Observed changes in the Earth’s climate

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Observed changes in the Earth’s climate

The 1990's appear to be the warmest decade since 1860 and 1998 was the the warmest year. Over the last 1000 years, the 1900's probably saw the greatest temperature increase in the Northern Hemisphere. Less is known about the Southern Hemisphere.


  • Average global temperatures on both the land and the ocean surface have increased by 0.6°C. Temperatures have increased more over land areas than over the oceans.
  • The differences between day and night temperatures have decreased because night temperatures have increased more than day temperatures.
  • The number of hot days has increased.
  • The number of cold days with frost has decreased.
  • The average rainfall in the Northern Hemisphere increased by 5–10% throughout the 1900's. Some areas, such as the Mediterranean region and the northern and western regions of Africa, have had less rain, while other areas have become wetter.
  • The number of extreme rainfall events at mid- and high-latitudes (high latitudes are regions close to the North or South poles) have increased.
  • Areas in Asia and Africa have had more frequent and more intense dry periods during the summer.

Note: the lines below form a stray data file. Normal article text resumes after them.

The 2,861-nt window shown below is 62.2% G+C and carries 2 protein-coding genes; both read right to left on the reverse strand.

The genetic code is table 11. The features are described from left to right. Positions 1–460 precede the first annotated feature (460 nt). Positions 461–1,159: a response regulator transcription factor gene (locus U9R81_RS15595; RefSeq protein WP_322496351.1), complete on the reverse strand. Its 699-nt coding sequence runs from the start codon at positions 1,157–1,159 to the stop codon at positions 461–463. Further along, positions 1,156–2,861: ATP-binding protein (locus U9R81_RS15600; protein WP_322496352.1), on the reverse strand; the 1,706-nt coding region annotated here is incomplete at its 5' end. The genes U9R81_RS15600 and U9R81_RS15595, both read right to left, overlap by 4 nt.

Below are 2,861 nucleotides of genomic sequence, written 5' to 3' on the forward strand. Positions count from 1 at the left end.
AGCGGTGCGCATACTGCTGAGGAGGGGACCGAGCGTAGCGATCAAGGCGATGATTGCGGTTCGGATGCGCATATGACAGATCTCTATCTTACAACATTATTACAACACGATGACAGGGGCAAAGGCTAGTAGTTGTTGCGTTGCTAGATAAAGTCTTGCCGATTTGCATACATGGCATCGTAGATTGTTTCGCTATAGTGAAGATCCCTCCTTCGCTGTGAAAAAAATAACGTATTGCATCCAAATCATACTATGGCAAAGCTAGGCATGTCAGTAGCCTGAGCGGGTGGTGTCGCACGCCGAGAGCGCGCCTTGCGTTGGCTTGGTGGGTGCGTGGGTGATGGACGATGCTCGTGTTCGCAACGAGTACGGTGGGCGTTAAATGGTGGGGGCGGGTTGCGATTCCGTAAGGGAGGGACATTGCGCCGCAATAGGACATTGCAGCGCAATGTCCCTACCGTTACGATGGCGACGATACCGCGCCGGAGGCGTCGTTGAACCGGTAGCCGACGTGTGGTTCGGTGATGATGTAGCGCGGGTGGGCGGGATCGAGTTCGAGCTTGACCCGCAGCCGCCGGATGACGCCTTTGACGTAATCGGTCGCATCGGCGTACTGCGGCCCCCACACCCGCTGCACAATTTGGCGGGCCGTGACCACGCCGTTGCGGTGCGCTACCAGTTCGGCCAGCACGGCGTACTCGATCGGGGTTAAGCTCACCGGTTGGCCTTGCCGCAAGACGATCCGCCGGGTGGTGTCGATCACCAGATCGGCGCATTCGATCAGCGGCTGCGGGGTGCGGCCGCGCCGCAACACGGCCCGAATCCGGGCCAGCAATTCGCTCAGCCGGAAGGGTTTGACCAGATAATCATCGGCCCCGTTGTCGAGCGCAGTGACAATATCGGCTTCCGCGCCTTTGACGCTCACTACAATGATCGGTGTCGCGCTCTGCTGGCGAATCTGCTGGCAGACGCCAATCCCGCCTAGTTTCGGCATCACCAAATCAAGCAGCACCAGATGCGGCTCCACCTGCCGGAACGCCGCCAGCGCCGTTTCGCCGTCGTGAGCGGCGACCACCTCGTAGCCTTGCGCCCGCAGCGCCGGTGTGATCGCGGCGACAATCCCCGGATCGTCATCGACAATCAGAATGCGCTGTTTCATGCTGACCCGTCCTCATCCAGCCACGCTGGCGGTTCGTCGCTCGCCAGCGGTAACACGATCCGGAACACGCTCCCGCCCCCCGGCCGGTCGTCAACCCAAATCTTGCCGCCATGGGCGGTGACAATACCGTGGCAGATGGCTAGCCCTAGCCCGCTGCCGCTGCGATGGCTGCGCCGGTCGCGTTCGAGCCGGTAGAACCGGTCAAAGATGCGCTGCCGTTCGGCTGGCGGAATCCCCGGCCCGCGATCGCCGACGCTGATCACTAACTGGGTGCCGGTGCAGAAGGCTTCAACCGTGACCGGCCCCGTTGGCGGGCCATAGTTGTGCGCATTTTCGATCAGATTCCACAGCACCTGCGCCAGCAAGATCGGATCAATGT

Other physical conditions

    • Sea level has increased, on average, by 1 - 2 mm per year during the 1900's.
    • The period when ice covers lakes and rivers became about two weeks shorter per year during the 1900's.
    • Glaciers outside the polar regions have receded.
    • Permafrost (ground or bedrock that is always frozen) in polar and mountain regions has thawed.

drilling into mountain glaciers and ice caps

1. Traces of the past: By drilling deep into mountain glaciers and the ice caps on Antarctica and Greenland, scientists can analyze old ice to find out about the climate in the past. The ice core on the picture contains dust from a volcanic eruption, carried by the wind from far away. Photo: Marzena Kaczmarska/NPI

El Niño is a weather phenomenon in the Pacific Ocean that appears regularly, about every five years around Christmas (which is why it is called “El Niño”, as this means “Baby Jesus”). El Niño has always affected the climate in large areas of the world and led to drought and catastrophic flooding. Scientists believe that global warming may make El Niño more intense and occur more often. This trend has been visible over the last 20 to 30 years.

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About this page:

Author: Camilla Schreiner - CICERO (Centre for International Climate and Environmental Research - Oslo) - Norway.
Scientific reviewers: Andreas Tjernshaugen - CICERO, Norway - 2004-01-20 and Dr. Knut Alfsen - Statistics Norway, Norway - 2003-09-12.
Educational reviewer: Nina Arnesen - Marienlyst School, Oslo, Norway - 2004-03-10.
Last update: 2004-03-27.

Last modified: Friday, 17 May 2019, 4:35 PM